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Analyzing the Gut-Skin-Brain Axis


Doris Day, MD, thoroughly discussed the up-and-coming topic of the gut-skin-brain axis related to healthy skin at SBS 2023.

At the 2023 South Beach Symposium meeting in Miami Beach, Florida, Doris Day, MD, clinical associate professor of dermatology at the New York University Langone Medical Center, discussed the gut-skin-brain axis and how our gut’s microbiome plays a bigger role in our overall skin health than many may think.1

Day began her presentation by noting that Hippocrates was the first person to hypothesize that “all diseases begin in the gut.” Currently, more than 70 million Americans are affected by one or more digestive disorders. Additionally, 1 in 4 Americans suffer from a skin condition like atopic dermatitis, psoriasis, or rosacea. A quarter of a billion people worldwide suffer from depression, which in many cases is related to the burden of persistent inflammatory diseases.

The skin microbiome is largely part of the gut-skin-brain axis, as the skin microbiome is made of bacteria, fungi, and viruses that cohabitate on the top layer of the skin, including follicles. Skin inflammation is often influenced by the gut-skin-brain axis. Reduced brain function, anxiety, stress, and poor dietary habits are known to upset the gastrointestinal system. The western diet commonly eaten by Americans consists of added sugars, processed food, red meat, and dairy products that all contribute to systemic inflammation and skin dysbiosis.

Day also mentioned the relationship between acne and atopic dermatitis related to the guy. “Patients with acne vulgaris have a distinct gut microbiota in comparison to healthy controls,” Day noted. In atopic dermatitis, gut microbiota is closely related to the development of the disease. Psychological stress can cause intestinal microbes to trigger neurotransmitter to release, leading to cytokines entering the bloodstream and causing systemic inflammation. Day posed the question of “could stress induced alterations to microbial flora increase the likelihood of intestinal permeability?”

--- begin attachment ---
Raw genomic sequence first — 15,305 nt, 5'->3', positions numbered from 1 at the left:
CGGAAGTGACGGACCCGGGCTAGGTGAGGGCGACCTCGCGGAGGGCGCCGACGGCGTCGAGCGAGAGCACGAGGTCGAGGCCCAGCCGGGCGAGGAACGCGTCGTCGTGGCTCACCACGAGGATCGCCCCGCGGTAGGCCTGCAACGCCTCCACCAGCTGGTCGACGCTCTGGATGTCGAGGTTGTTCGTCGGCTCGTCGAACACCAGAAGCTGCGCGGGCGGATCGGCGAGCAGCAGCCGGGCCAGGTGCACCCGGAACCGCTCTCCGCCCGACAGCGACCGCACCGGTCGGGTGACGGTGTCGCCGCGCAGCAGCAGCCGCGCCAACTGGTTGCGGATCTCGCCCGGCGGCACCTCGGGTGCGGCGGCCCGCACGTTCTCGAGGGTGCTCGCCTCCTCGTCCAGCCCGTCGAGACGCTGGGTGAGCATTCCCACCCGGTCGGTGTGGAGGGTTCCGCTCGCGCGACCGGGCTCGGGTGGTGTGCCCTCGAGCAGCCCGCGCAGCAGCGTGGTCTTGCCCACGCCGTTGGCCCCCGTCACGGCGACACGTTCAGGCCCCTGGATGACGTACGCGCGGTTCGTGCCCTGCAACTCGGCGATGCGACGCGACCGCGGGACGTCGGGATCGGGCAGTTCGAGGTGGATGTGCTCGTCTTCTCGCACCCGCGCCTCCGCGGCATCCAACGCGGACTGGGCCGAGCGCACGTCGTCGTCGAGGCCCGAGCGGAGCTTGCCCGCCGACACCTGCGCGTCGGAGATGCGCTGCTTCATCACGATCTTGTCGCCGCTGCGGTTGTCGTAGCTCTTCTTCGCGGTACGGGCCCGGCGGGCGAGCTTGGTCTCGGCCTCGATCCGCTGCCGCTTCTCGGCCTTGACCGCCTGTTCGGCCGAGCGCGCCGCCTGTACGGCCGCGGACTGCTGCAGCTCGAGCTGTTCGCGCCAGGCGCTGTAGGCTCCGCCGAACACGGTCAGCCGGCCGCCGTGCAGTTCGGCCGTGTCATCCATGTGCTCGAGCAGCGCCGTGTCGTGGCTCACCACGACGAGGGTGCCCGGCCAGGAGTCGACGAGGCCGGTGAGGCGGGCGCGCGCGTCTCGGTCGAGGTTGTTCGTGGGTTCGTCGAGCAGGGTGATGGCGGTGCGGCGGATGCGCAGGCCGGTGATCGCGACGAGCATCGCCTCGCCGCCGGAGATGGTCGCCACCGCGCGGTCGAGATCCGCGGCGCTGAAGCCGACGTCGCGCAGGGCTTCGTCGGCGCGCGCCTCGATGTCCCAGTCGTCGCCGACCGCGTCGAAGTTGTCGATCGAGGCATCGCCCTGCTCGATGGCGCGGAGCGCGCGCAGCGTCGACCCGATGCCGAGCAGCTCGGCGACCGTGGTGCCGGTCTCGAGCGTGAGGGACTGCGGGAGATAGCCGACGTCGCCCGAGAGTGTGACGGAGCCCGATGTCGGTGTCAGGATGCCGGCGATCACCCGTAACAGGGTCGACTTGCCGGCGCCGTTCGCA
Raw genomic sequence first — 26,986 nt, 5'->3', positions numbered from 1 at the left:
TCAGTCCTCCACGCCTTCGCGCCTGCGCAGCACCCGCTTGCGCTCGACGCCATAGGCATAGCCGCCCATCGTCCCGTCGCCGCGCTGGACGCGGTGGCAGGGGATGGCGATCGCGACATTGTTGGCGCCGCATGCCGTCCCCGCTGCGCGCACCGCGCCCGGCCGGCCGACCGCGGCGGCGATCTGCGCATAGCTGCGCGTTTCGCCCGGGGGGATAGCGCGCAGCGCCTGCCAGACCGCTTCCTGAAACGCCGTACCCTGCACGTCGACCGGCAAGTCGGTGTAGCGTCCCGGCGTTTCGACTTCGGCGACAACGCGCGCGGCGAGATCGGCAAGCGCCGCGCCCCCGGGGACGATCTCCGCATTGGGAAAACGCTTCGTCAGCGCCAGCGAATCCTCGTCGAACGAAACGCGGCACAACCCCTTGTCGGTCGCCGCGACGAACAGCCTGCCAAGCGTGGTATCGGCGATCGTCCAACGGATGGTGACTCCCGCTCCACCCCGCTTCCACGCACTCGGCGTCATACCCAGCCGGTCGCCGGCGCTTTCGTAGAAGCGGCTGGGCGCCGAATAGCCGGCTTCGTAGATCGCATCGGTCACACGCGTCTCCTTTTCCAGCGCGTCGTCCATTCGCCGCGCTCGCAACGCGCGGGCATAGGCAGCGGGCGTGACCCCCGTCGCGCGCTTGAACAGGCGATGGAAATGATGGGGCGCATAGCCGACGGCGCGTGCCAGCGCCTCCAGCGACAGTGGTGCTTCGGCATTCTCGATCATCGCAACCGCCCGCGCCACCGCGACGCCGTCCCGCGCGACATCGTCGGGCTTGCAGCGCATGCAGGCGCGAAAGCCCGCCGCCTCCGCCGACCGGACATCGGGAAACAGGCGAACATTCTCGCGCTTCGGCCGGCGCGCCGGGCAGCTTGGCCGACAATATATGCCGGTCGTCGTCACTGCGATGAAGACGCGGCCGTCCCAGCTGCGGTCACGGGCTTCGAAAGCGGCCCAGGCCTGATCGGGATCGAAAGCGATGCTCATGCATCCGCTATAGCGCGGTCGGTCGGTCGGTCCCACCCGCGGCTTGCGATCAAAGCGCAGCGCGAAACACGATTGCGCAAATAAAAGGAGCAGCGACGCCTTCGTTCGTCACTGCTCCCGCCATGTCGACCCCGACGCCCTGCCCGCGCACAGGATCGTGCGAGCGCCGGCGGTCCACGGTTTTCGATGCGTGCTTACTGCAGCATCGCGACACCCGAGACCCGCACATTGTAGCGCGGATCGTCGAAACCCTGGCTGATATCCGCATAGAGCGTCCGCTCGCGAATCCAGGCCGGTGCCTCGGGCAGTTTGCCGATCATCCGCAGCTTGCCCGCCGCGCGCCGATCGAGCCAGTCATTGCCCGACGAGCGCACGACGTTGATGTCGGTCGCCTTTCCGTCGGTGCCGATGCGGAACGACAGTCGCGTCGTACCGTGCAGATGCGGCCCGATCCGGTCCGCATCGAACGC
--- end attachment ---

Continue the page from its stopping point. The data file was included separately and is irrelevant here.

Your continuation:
The gut microbiome is known to play a significant role in skin health. Day pointed out that the gut houses over 100 trillion microbes, which is more than 10 times the number of cells in the human body. According to Day, we are technically made of more microbes than we are our own cells.

According to a study published in Nature2, when participants switched from a meat-based to a plant-based diet, their microbiota makeup changed after just one day. The study found that fiber-rich (prebiotic) foods and fermented (probiotic) foods can stimulate the growth of resident bacteria and increase microbial biodiversity in the gut. Additionally, environmental exposure, antibiotics, inadequate sleep, and environmental toxins all modulate microbiotic environments.

Lastly, depression is an antioxidant defense system disorder, according to Day. Approximately 30% of patients with skin disorders suffer from a comorbid psychological condition such as depression or anxiety. Skin biopsies from patients with depression show higher levels of oxidative stress. There is no immediate fix between inflammatory diseases related to the gut and brain axis, but managing skin health holistically with more nutritious foods and decreasing stress provides a better path towards gut, skin, and brain health.


  1. Day D. The gut-skin-brain axis- The secret life of skin. Presented at the 2023 South Beach Symposium Meeting; February 9-12, 2023; Miami Beach, FL.
  2. David L, Maurice C, Carmody R, et al. Diet rapidly and reproducibly alters the human gut microbiome. Nature 505, 559–563 (2014). https://doi.org/10.1038/nature12820
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